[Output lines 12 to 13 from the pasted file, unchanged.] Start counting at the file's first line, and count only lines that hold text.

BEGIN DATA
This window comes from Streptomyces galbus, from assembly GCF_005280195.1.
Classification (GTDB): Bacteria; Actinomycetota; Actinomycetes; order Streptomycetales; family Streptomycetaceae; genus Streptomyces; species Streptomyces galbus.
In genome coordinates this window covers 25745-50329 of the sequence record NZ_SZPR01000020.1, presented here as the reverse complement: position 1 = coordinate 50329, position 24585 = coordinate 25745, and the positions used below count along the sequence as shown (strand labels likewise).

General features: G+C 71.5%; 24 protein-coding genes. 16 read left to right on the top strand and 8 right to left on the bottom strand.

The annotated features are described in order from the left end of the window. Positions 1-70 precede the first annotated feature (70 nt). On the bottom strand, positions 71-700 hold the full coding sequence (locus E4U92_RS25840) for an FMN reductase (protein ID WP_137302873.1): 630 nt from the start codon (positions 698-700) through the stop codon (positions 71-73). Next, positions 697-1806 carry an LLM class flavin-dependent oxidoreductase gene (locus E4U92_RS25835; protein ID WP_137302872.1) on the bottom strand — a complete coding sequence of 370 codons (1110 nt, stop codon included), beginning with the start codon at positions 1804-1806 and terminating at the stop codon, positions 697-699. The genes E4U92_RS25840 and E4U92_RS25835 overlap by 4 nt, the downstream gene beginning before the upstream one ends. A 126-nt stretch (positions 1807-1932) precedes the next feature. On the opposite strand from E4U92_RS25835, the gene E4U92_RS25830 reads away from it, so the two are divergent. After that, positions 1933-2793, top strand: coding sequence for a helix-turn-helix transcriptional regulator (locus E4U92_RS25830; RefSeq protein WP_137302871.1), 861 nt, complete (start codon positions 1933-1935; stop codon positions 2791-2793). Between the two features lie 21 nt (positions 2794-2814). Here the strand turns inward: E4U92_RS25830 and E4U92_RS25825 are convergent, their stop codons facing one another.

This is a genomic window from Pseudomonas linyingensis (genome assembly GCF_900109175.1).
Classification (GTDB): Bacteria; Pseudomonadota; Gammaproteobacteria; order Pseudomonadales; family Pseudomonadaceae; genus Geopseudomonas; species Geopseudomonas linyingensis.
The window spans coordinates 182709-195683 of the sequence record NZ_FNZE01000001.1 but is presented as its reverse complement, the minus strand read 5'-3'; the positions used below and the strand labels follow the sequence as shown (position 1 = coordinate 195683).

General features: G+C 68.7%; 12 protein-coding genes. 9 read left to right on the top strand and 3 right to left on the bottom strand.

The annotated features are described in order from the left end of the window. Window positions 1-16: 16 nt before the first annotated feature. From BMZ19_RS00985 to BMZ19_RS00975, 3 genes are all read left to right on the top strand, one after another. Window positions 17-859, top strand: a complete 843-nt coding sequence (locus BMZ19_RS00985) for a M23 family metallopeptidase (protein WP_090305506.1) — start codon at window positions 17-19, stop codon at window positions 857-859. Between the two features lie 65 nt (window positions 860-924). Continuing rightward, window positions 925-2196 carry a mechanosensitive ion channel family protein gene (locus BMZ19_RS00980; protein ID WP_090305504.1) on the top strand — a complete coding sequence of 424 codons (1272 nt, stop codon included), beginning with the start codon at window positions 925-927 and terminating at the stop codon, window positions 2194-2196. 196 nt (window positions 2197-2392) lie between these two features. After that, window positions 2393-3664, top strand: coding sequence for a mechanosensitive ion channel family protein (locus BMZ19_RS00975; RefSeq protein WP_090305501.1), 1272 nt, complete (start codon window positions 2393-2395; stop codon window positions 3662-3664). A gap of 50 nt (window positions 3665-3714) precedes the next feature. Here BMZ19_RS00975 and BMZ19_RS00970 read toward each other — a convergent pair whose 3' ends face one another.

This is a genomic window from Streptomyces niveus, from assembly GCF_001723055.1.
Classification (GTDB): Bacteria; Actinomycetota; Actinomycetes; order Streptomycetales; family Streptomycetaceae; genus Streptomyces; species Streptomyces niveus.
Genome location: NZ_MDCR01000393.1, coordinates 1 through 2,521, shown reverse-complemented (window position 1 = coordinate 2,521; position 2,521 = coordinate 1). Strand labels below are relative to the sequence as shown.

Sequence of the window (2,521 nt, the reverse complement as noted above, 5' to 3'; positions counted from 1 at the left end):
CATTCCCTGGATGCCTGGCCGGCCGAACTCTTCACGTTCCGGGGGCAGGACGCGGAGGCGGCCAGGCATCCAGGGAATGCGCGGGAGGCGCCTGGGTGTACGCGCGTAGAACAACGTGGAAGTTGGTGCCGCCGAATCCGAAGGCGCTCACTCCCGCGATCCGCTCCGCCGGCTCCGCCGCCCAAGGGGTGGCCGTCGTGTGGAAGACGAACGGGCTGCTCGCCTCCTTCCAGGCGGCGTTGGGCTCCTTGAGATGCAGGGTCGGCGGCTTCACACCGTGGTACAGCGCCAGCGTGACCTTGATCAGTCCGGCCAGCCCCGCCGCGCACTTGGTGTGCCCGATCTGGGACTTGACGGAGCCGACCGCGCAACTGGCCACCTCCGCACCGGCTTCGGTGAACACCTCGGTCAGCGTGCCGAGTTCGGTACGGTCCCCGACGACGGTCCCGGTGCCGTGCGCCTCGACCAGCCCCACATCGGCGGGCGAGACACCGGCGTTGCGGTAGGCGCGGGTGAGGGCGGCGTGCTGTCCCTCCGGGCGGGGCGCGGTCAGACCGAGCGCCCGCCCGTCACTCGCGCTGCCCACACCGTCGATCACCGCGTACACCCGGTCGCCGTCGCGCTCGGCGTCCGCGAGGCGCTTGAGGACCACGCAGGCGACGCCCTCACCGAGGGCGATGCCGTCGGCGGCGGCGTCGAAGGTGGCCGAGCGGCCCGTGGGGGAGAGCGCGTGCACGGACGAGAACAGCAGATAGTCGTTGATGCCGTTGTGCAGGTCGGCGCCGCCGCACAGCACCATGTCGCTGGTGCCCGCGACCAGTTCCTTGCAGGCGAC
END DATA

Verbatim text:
Classification (GTDB): Bacteria; Actinomycetota; Actinomycetes; order Streptomycetales; family Streptomycetaceae; genus Streptomyces; species Streptomyces niveus.
Genome location: NZ_MDCR01000393.1, coordinates 1 through 2,521, shown reverse-complemented (window position 1 = coordinate 2,521; position 2,521 = coordinate 1). Strand labels below are relative to the sequence as shown.